One of the many reasons I loathe summer is because rifle barrels heat up fast and make your shooting more difficult. Every time you squeeze that trigger a flame of between 4,000 and 5,000 f goes streaking up the barrel, and in two or three shots, two things happen: Your barrel warps (target-weight barrels usually will not do this) and the mirage, or heat waves, rising from the barrel give you a false picture of where your target is.
How hot is too hot? Rifles vary in their tolerance for heat, but as a rule of thumb, if you can’t grasp your barrel in a manly handshake and hold on, you’ve gone too far. I take a fan to the range: usually five minutes with that will cool down a barrel. Kenny Jarrett sticks his rifles under an air conditioner. My writer friend Stan Skinner made me a device that sprays a fine mist of ice water down the bore, and that will cool things down forthwith, except you have to get the water out of the bore before you can shoot again.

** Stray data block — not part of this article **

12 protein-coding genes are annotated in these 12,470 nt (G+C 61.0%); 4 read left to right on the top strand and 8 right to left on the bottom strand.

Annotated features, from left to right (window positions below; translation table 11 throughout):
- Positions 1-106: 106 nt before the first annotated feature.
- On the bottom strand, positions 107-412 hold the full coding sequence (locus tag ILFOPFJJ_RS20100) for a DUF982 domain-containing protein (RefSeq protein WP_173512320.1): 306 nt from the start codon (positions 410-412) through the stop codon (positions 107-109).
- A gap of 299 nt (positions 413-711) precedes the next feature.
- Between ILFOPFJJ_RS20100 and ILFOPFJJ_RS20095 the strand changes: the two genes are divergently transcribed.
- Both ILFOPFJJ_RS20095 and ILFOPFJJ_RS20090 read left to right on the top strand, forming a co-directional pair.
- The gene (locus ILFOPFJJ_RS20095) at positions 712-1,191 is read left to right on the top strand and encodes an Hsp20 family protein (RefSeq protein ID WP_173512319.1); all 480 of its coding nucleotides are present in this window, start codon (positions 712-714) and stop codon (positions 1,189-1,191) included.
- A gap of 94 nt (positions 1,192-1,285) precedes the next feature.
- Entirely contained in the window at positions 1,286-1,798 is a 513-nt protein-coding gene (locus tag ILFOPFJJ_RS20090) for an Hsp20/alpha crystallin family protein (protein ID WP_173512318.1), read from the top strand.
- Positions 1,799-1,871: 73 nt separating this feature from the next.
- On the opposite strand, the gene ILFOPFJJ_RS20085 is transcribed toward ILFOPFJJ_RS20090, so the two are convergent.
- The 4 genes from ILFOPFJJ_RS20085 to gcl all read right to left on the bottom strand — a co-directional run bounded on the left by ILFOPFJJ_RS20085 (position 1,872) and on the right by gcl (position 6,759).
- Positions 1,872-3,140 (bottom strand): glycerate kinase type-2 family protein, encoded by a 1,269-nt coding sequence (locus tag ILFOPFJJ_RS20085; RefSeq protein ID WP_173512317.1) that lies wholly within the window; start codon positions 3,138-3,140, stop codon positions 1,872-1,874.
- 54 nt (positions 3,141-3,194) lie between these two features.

If you don’t have any means of cooling the rifle, stand it muzzle up out of the sun. In this position, the barrel acts as a smokestack and it loses heat much quicker. Shoot no more than three rounds in a string; the hotter you get the gun, the longer it takes to cool.
*In fond memory of Jerry Reed, who ” …played licks on his guitar like you ain’t never heard.”